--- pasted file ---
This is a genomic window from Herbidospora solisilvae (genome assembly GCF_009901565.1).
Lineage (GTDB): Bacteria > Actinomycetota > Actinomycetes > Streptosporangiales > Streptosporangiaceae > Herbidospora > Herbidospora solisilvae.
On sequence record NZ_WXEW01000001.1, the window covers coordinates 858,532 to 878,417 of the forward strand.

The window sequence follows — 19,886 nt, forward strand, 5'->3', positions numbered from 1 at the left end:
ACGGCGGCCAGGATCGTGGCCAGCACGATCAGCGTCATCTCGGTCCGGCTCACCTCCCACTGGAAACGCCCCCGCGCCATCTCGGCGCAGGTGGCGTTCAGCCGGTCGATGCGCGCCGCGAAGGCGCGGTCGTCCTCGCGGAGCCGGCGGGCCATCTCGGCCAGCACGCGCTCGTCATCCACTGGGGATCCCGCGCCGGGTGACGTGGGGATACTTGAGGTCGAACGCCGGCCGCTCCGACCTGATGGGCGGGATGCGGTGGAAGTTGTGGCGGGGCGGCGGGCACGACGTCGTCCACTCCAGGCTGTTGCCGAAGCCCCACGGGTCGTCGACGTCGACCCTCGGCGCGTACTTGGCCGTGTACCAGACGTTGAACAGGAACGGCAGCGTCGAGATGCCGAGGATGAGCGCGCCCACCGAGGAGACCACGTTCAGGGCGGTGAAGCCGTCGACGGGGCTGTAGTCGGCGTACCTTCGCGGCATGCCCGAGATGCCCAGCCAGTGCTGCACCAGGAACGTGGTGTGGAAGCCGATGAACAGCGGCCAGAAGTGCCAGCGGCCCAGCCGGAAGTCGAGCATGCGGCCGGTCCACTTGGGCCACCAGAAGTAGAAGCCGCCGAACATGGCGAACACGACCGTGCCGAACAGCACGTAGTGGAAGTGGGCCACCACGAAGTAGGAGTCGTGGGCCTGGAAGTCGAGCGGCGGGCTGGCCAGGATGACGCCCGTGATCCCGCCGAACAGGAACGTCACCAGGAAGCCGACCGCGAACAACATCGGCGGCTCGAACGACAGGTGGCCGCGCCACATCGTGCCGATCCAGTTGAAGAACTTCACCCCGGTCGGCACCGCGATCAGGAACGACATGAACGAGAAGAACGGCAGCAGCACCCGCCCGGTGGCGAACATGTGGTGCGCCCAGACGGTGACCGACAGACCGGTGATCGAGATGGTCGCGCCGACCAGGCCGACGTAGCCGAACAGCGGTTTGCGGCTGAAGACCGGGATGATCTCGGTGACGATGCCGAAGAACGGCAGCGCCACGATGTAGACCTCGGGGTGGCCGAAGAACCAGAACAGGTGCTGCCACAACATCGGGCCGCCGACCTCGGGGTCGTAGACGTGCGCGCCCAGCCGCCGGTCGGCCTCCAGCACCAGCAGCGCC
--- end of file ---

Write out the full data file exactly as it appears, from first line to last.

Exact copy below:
This is a genomic window from Herbidospora solisilvae (genome assembly GCF_009901565.1).
Lineage (GTDB): Bacteria > Actinomycetota > Actinomycetes > Streptosporangiales > Streptosporangiaceae > Herbidospora > Herbidospora solisilvae.
On sequence record NZ_WXEW01000001.1, the window covers coordinates 858,532 to 878,417 of the forward strand.

The window sequence follows — 19,886 nt, forward strand, 5'->3', positions numbered from 1 at the left end:
ACGGCGGCCAGGATCGTGGCCAGCACGATCAGCGTCATCTCGGTCCGGCTCACCTCCCACTGGAAACGCCCCCGCGCCATCTCGGCGCAGGTGGCGTTCAGCCGGTCGATGCGCGCCGCGAAGGCGCGGTCGTCCTCGCGGAGCCGGCGGGCCATCTCGGCCAGCACGCGCTCGTCATCCACTGGGGATCCCGCGCCGGGTGACGTGGGGATACTTGAGGTCGAACGCCGGCCGCTCCGACCTGATGGGCGGGATGCGGTGGAAGTTGTGGCGGGGCGGCGGGCACGACGTCGTCCACTCCAGGCTGTTGCCGAAGCCCCACGGGTCGTCGACGTCGACCCTCGGCGCGTACTTGGCCGTGTACCAGACGTTGAACAGGAACGGCAGCGTCGAGATGCCGAGGATGAGCGCGCCCACCGAGGAGACCACGTTCAGGGCGGTGAAGCCGTCGACGGGGCTGTAGTCGGCGTACCTTCGCGGCATGCCCGAGATGCCCAGCCAGTGCTGCACCAGGAACGTGGTGTGGAAGCCGATGAACAGCGGCCAGAAGTGCCAGCGGCCCAGCCGGAAGTCGAGCATGCGGCCGGTCCACTTGGGCCACCAGAAGTAGAAGCCGCCGAACATGGCGAACACGACCGTGCCGAACAGCACGTAGTGGAAGTGGGCCACCACGAAGTAGGAGTCGTGGGCCTGGAAGTCGAGCGGCGGGCTGGCCAGGATGACGCCCGTGATCCCGCCGAACAGGAACGTCACCAGGAAGCCGACCGCGAACAACATCGGCGGCTCGAACGACAGGTGGCCGCGCCACATCGTGCCGATCCAGTTGAAGAACTTCACCCCGGTCGGCACCGCGATCAGGAACGACATGAACGAGAAGAACGGCAGCAGCACCCGCCCGGTGGCGAACATGTGGTGCGCCCAGACGGTGACCGACAGACCGGTGATCGAGATGGTCGCGCCGACCAGGCCGACGTAGCCGAACAGCGGTTTGCGGCTGAAGACCGGGATGATCTCGGTGACGATGCCGAAGAACGGCAGCGCCACGATGTAGACCTCGGGGTGGCCGAAGAACCAGAACAGGTGCTGCCACAACATCGGGCCGCCGACCTCGGGGTCGTAGACGTGCGCGCCCAGCCGCCGGTCGGCCTCCAGCACCAGCAGCGCC